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Stories: renewable energy

macalester college

"Macalester has been selected to participate in the Roadmap to Carbon Neutrality program. Over the next six months, the college’s Facilities Services and Sustainability Office will receive pro bono energy planning and consulting services from Ever-Green Energy, a St. Paul-based company that partners with community utilities, health care and higher education institutions to develop and operate sustainable energy systems.

"Ever-Green’s goal is to help higher education institutions identify the most implementable solutions that can improve energy system reliability and efficiency, while simultaneously developing a long-term strategy to achieve carbon neutrality. The final plan will be tailored to Macalester’s needs and be ready for implementation right away. "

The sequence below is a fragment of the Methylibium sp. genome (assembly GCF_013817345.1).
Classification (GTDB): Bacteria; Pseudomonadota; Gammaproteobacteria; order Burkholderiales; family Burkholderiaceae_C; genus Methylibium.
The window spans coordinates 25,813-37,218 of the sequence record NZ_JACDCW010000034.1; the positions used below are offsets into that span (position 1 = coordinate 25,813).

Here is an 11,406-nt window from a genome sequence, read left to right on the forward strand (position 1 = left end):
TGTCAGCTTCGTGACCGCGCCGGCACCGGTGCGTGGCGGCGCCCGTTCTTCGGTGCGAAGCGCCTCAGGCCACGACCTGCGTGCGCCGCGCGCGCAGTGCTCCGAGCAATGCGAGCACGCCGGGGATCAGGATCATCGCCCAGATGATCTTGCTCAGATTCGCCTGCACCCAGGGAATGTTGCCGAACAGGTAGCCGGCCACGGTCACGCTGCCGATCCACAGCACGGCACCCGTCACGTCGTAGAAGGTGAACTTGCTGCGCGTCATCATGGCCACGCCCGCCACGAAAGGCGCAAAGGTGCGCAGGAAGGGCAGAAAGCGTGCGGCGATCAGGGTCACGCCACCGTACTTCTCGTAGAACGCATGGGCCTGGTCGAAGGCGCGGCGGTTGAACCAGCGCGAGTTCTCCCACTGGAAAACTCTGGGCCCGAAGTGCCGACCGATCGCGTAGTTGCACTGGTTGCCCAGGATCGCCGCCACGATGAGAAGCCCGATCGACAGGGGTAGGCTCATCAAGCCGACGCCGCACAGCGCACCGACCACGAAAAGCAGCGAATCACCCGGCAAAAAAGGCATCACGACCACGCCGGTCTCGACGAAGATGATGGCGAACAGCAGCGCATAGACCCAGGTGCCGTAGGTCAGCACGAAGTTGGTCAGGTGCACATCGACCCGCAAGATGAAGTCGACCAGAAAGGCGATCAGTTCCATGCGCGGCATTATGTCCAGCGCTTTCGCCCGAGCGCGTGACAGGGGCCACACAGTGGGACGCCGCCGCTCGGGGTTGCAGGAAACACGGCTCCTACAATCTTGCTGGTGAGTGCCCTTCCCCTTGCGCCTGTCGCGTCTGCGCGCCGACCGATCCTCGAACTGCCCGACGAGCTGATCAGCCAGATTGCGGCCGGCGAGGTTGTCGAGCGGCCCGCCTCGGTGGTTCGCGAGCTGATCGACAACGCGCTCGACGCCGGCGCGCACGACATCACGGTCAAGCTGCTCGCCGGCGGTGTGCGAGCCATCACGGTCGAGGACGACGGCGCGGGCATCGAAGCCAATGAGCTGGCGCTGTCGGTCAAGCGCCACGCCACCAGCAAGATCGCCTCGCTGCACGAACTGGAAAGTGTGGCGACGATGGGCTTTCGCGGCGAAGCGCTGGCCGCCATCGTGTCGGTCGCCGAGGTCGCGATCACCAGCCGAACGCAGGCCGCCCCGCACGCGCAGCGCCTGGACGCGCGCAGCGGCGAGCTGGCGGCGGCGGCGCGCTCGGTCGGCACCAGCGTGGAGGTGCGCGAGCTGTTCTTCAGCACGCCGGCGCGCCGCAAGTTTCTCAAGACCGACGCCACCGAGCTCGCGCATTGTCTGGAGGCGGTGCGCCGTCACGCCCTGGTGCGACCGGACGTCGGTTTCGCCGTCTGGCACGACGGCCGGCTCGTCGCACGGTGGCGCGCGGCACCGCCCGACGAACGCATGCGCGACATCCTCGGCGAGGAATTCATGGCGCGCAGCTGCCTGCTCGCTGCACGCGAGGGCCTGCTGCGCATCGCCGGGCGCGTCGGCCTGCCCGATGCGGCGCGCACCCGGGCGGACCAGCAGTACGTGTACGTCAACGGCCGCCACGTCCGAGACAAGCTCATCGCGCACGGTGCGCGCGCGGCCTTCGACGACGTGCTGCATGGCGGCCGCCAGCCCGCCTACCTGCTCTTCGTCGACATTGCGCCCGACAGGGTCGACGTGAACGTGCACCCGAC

Learn more about the project here.

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insight brewing co.

"IPS Solar installed this 19.8kW Photovoltaic solar electric energy system in Minneapolis, Minnesota to offset the electricity load of Insight Brewing. Insight Brewing will be one of the first breweries in the state to be powered with 100% renewable energy. 

The panels will produce roughly 23,500 kWh per year. Over 30 years the solar panel system will offset roughly 1,200,000 pounds of CO2, the equivalent of adding nearly 21 acres of trees to our forests. The system is highly flexible, allowing installs around HVAC units, so space is not wasted. IPS expects at least 30-40 years of useful life out of the system."

Project size: 19.825 kW

Learn more here.

mounds view

public schools